Lid Glue Seppuku

My lid gave up the fight.

I’ve read all of the existing posts on here regarding recommendations/fixes, but would love to hear from people who have completed the regluing with what they used, how long its been, if it was successful, and if they would do something different. Would be nice to have all that info in on centralized thread.

Im planning on attempting the reglue soon


Jonathan Gleich gave me this advice:

Mix epoxy

Use popsicle stick smear it on both glass and metal hinge

Put plastic bag below to catch drips

Close / align lid

Put 1 gallon plastic water bottles / phone books over area


Let cure 24 hrs

Single edge razor to remove excess


I haven’t tested it (never needed to) but he’s done lots of glowforge repairs.


What does this bit mean, for the weights?


I think he’s saying to weigh it down with something that isn’t likely to crack the glass.


The lid is tempered glass. Anything that might even scratch the surface is risky – there’s a lot of tension in the glass, if you break the surface the entire panel can “explode”, meaning crack into a ton of small pieces like automobile glass.

There’s a particularly nasty way to break a car window with something called a “ninja rock”, basically a smashed piece of ceramic (traditionally made from a broken spark plug). You take one of those little shards and fling it at a car window and the window shatters.

So yeah if you put something rough on the surface of the glass and nick it you might have larger problems than the glue.


No experience, but sorry to hear about your lid. Mine feels “stiff”. I am always wondering if it’s getting close to detaching.


I just saw this the other day on a Mark Rober Video.


I’m always paranoid about glass, but tempered glass isn’t THAT delicate. It’s used for coffee tables, shelves, and pinball machines, which get a lot of wear and can have direct contact with other glass items.


It’s a matter of relative hardness, like @evansd2 noted. I seem to remember someone here dropped a ceramic magnet from a short distance and shattered the lid.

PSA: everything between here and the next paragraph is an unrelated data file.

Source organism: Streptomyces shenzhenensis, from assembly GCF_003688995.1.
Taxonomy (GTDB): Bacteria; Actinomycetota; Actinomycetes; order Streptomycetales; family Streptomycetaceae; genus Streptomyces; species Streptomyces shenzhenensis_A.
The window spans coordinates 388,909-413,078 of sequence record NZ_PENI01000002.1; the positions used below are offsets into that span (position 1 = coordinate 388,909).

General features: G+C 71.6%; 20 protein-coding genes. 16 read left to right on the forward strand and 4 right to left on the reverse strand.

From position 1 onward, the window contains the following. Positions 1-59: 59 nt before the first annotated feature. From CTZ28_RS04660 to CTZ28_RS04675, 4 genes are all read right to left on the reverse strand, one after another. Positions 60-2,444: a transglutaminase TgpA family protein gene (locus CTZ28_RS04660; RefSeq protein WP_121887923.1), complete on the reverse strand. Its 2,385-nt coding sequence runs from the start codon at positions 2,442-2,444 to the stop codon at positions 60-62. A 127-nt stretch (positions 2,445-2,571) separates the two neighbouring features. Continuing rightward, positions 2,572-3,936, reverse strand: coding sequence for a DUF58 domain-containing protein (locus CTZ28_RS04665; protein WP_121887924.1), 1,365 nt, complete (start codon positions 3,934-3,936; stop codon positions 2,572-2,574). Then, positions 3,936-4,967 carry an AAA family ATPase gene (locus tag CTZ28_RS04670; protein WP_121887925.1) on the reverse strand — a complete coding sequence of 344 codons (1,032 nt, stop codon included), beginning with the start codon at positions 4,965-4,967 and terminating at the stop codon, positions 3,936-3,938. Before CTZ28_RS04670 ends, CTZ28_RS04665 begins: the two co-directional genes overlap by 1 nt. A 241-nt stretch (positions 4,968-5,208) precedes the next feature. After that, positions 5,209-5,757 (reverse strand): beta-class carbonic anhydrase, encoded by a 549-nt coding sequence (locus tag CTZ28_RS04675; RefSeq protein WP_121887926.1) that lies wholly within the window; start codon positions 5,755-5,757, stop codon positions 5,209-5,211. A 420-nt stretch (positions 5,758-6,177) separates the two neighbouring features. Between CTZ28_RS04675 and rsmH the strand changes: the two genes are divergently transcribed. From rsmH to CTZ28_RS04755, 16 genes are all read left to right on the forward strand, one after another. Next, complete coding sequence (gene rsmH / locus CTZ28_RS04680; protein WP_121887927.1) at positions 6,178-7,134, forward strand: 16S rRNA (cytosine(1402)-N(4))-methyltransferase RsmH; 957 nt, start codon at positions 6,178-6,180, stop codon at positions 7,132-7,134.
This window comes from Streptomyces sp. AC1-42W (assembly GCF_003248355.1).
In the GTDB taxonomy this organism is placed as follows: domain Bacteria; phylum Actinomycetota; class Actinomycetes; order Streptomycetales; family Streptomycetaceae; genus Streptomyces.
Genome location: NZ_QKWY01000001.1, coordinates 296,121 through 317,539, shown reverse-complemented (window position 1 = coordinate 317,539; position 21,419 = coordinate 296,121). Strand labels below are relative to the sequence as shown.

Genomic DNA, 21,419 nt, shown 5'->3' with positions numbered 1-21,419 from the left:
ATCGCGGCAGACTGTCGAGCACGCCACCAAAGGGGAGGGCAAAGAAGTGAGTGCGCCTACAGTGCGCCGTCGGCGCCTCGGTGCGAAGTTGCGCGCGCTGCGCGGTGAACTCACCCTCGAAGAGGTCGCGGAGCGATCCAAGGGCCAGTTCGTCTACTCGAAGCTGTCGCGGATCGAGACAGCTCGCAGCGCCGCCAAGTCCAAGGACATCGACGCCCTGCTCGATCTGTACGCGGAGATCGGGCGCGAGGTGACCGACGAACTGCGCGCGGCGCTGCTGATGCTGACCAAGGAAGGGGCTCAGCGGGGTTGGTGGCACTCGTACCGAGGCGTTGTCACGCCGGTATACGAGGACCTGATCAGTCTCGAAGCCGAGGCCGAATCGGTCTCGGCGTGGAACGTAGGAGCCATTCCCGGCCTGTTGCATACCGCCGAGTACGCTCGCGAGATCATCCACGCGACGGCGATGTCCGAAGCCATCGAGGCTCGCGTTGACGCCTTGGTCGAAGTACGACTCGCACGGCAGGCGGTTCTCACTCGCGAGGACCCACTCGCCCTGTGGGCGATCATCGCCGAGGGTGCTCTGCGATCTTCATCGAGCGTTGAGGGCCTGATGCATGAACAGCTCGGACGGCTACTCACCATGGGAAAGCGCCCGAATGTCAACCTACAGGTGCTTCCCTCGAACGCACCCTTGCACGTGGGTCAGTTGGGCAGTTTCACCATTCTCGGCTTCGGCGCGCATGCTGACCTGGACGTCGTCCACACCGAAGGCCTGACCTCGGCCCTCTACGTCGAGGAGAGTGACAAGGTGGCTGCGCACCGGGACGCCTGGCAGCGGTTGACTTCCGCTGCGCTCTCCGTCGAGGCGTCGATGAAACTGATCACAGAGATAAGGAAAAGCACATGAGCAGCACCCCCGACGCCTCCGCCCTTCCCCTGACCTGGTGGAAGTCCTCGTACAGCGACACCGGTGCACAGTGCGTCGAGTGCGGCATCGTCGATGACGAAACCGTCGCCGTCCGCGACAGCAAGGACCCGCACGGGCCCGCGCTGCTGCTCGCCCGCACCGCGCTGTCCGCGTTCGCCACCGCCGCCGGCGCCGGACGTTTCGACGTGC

takitus!! Good to see you!
Too bad about that, but your machine still works? I’ve not had to do that repair, but in my 68 years the best adhesive I’ve ever seen is PC-7.


eh you too man! hope youre well! thanks for the recommendation!


You can smash the head of the drop with a sledgehammer and only put a dent in the sledgehammer but break a bit of the tail and the whole thing explodes. That is because the glass expands and shrinks with temperature but unlike metals will never bend.

I have actually seen glass being tempered. First, you heat the glass to a point that stress can be relieved, a couple of degrees too much and it will sag. Then, when the glass is at that perfect temperature you blast both sides with very cold air. When you do that the outermost layer shrinks and the layer just inside gives a bit to allow it. As long as there is an even gradient everything is fine. The glass towards the outside keeps shrinking as does each slight step inside and the step still hot in the middle gives way. This gets to be an issue as the center is reached and there is nothing left to give. So the forces of compression get bigger and bigger with no place left to go. So where there are big forces like a 50-pound weight in your lid the physics does not create give on the bottom but some of the stress on the top is relieved. This is like stretching rubber bands. Once they reach their maximums they will take a lot more to pull the last bit than the inch before that.